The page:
She first met Yeats when she was 22. He immediately fell in love with her. She meanwhile had fallen in love with a French politician who…

Thursday December 20, 2018 by WannaskaWriter

Ugh, I’m getting too old for this. I took a good kick to the chin--and then he ground me into a tree. ... I think all my teeth are loosened.

I know what you’re saying. My ribs and hips hurt. They ain’t been right since the last moose we took down. At our age, we’ve got to find smaller slower food to eat. Let them pups find out what food really costs.

I’m fed up with having to do all the work, take all the punishment, trot miles back to the den site just to regurgitate all the best stuff for those lazy bastards. All they do is lay around the den all day on their bones. By their age we were running with the pack, doing our share ...

Yeah but, back in the day, there were more reliable food sources. We didn’t have to hunt so hard. We were protected ...

Protected? From who? Only those who wouldn’t have shot at us anyways! I’ve dodged many a bullet in Palmville escaping only by the skin of my teeth... Speaking of which, I got one missing it feels like ... Yeah, I thought so.

It’s a canine, right…

Word-Wednesday, December 19, 2019

And here is the Wannaskan Almanac for Word-Wednesday, December 19, 2018, brought to you by the Elementary Winter Program, December 20, 2:00pm Badger School gym, and by the letter C.

December 19 is the 353rd day of the year, with 12 days remaining until the end of the year, 103 days remaining until April Fools Day, and 1,161 days until Twosday, February 22, 2022.

Nordhem Lunch: Hot Pork Sandwich
Wiktel Photo of the Day by Steven Reynolds
Earth/Moon Almanac for December 19, 2018
Sunrise: 8:14am; Sunset: 4:28pm
Tomorrow will have 11 seconds less daylight
Moonrise: 2:43pm; Moonset: 4:13am, waxing gibbous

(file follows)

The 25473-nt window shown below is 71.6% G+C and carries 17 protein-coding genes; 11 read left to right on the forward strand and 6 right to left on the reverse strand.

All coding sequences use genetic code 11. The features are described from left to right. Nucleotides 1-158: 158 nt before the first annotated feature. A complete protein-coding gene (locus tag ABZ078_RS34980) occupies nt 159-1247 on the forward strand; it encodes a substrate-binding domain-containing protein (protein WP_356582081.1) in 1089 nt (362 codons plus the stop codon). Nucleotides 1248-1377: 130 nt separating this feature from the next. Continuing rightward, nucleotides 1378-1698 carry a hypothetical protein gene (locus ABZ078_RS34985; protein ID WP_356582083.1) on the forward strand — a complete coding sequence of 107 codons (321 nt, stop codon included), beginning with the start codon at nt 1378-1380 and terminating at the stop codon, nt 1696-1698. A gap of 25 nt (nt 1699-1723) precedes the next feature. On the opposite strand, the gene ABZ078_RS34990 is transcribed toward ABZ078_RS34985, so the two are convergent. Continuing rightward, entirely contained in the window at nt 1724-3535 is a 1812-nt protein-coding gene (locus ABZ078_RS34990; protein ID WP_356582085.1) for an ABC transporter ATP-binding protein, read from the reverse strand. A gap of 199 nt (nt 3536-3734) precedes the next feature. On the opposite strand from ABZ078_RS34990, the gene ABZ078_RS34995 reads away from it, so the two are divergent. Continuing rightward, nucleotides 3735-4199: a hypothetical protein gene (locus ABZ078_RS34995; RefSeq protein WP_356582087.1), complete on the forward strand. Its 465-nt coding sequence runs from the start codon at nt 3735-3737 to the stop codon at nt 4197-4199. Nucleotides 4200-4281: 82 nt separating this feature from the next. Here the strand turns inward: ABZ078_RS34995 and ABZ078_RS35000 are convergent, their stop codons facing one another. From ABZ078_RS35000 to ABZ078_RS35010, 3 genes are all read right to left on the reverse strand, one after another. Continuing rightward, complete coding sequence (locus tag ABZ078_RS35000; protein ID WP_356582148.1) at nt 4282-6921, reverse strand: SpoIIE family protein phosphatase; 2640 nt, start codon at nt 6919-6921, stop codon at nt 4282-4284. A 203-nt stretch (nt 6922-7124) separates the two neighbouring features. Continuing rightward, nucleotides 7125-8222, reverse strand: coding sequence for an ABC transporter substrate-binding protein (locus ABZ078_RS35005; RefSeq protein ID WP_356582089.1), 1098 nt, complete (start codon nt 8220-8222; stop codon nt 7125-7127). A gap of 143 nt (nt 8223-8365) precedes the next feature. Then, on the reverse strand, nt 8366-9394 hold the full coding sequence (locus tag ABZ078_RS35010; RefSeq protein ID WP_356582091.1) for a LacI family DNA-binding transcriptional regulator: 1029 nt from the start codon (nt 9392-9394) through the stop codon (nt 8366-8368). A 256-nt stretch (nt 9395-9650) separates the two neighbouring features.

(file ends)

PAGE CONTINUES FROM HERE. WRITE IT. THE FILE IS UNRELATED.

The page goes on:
Temperature Almanac for December 19, 2018
            Average      Record      Today
High       29                55            36
Low         15               -31            21 

December 19 Celebrations from National Day Calendar National Hard Candy DayNational Oatmeal Muffin Day
December 19 Riddle
What did the surgeon say to the patient who insisted on closing up his own incision?*

December 19 Notab…

Tuesday, December 18, 2018

Twenty-five years!
25 years ago I married the love of my life.  I could gush about her and everything would be true, but I won't.  Everybody who knows her already has told me how lucky I am to have her, and they are right.  I won't dwell on it.
December 18 is the 352nd day of the year.  If you were married on December 18, 1993 then you would be married for 25 years today.  That can also be represented as 300 months, 9125 days, or 219,000 hours.  It is a long time if you are in jail, but not so bad if you have married the right cell mate!
There is only one shopping week left before Christmas.  Due to the commercialism so prevalent today you can shop online, in stores, in back alleys from guys wearing trench coats full of knock off watches, on your television, from telemarketers, and many more ways!  What I don't recommend is asking someone what they want.  They usually undershoot and then you look cheap when you buy it. Just spend like it doesn't matter.  That is why cr…

17 December 2018 – Old Skin – First Light

Imagine the skin of the first human. Then think about our modern skin. What is the difference? Both beings are human/humanoid. Do each feel differently, in that experiences vary? Are there similarities. Then there is “light.” For good reasons, throughout our species’ history, the sun has been worshipped, welcomes, and worried about. In recent weeks (seems like months), our little corner of the world has experienced day after day of overcast skies. We yearn for light, and when it comes, we feel better, softer, more agile and resilient. The human race is relatively old; the sun ancient beyond comprehension. When the skin of a being meets the sun for the first time, something magical takes place. Please read, open-hearted, and enjoy.
Old Skin – First Light
                        A mercy of storms skids east river’s course                         Snow dreams drift taller than crooked fences                                     while meadows grow back over everything                         Un…